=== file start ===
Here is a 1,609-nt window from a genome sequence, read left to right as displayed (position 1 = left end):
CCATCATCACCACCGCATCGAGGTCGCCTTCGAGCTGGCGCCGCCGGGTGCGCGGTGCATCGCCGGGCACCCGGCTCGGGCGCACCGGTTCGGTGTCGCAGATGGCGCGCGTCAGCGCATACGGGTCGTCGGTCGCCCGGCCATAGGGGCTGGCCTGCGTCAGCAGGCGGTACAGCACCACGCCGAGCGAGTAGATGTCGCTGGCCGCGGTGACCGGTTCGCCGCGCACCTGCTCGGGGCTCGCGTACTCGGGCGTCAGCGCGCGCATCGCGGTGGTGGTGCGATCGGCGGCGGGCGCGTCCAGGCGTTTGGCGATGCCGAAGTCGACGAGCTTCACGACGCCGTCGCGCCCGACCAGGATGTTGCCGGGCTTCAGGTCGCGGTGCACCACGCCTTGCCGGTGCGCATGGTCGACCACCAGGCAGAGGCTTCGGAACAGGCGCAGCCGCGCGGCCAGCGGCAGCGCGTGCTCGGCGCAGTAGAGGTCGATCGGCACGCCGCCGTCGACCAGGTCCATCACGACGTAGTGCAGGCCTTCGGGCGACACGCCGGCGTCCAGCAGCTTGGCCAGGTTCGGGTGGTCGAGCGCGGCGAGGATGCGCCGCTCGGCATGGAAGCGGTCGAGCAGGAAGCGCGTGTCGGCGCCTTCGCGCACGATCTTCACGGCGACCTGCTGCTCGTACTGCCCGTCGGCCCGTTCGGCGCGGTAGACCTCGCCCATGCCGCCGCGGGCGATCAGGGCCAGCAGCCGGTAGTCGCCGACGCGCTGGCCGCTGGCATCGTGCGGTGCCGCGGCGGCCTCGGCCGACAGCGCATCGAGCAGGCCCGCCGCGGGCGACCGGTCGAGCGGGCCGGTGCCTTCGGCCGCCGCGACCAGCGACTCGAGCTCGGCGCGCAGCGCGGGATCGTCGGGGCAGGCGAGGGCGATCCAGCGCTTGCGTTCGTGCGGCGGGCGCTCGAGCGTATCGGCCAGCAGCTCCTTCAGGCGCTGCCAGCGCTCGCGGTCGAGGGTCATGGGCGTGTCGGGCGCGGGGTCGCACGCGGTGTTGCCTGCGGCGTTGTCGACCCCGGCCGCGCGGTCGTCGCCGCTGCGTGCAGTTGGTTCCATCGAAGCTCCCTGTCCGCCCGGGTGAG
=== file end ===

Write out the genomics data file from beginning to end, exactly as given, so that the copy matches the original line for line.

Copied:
Here is a 1,609-nt window from a genome sequence, read left to right as displayed (position 1 = left end):
CCATCATCACCACCGCATCGAGGTCGCCTTCGAGCTGGCGCCGCCGGGTGCGCGGTGCATCGCCGGGCACCCGGCTCGGGCGCACCGGTTCGGTGTCGCAGATGGCGCGCGTCAGCGCATACGGGTCGTCGGTCGCCCGGCCATAGGGGCTGGCCTGCGTCAGCAGGCGGTACAGCACCACGCCGAGCGAGTAGATGTCGCTGGCCGCGGTGACCGGTTCGCCGCGCACCTGCTCGGGGCTCGCGTACTCGGGCGTCAGCGCGCGCATCGCGGTGGTGGTGCGATCGGCGGCGGGCGCGTCCAGGCGTTTGGCGATGCCGAAGTCGACGAGCTTCACGACGCCGTCGCGCCCGACCAGGATGTTGCCGGGCTTCAGGTCGCGGTGCACCACGCCTTGCCGGTGCGCATGGTCGACCACCAGGCAGAGGCTTCGGAACAGGCGCAGCCGCGCGGCCAGCGGCAGCGCGTGCTCGGCGCAGTAGAGGTCGATCGGCACGCCGCCGTCGACCAGGTCCATCACGACGTAGTGCAGGCCTTCGGGCGACACGCCGGCGTCCAGCAGCTTGGCCAGGTTCGGGTGGTCGAGCGCGGCGAGGATGCGCCGCTCGGCATGGAAGCGGTCGAGCAGGAAGCGCGTGTCGGCGCCTTCGCGCACGATCTTCACGGCGACCTGCTGCTCGTACTGCCCGTCGGCCCGTTCGGCGCGGTAGACCTCGCCCATGCCGCCGCGGGCGATCAGGGCCAGCAGCCGGTAGTCGCCGACGCGCTGGCCGCTGGCATCGTGCGGTGCCGCGGCGGCCTCGGCCGACAGCGCATCGAGCAGGCCCGCCGCGGGCGACCGGTCGAGCGGGCCGGTGCCTTCGGCCGCCGCGACCAGCGACTCGAGCTCGGCGCGCAGCGCGGGATCGTCGGGGCAGGCGAGGGCGATCCAGCGCTTGCGTTCGTGCGGCGGGCGCTCGAGCGTATCGGCCAGCAGCTCCTTCAGGCGCTGCCAGCGCTCGCGGTCGAGGGTCATGGGCGTGTCGGGCGCGGGGTCGCACGCGGTGTTGCCTGCGGCGTTGTCGACCCCGGCCGCGCGGTCGTCGCCGCTGCGTGCAGTTGGTTCCATCGAAGCTCCCTGTCCGCCCGGGTGAG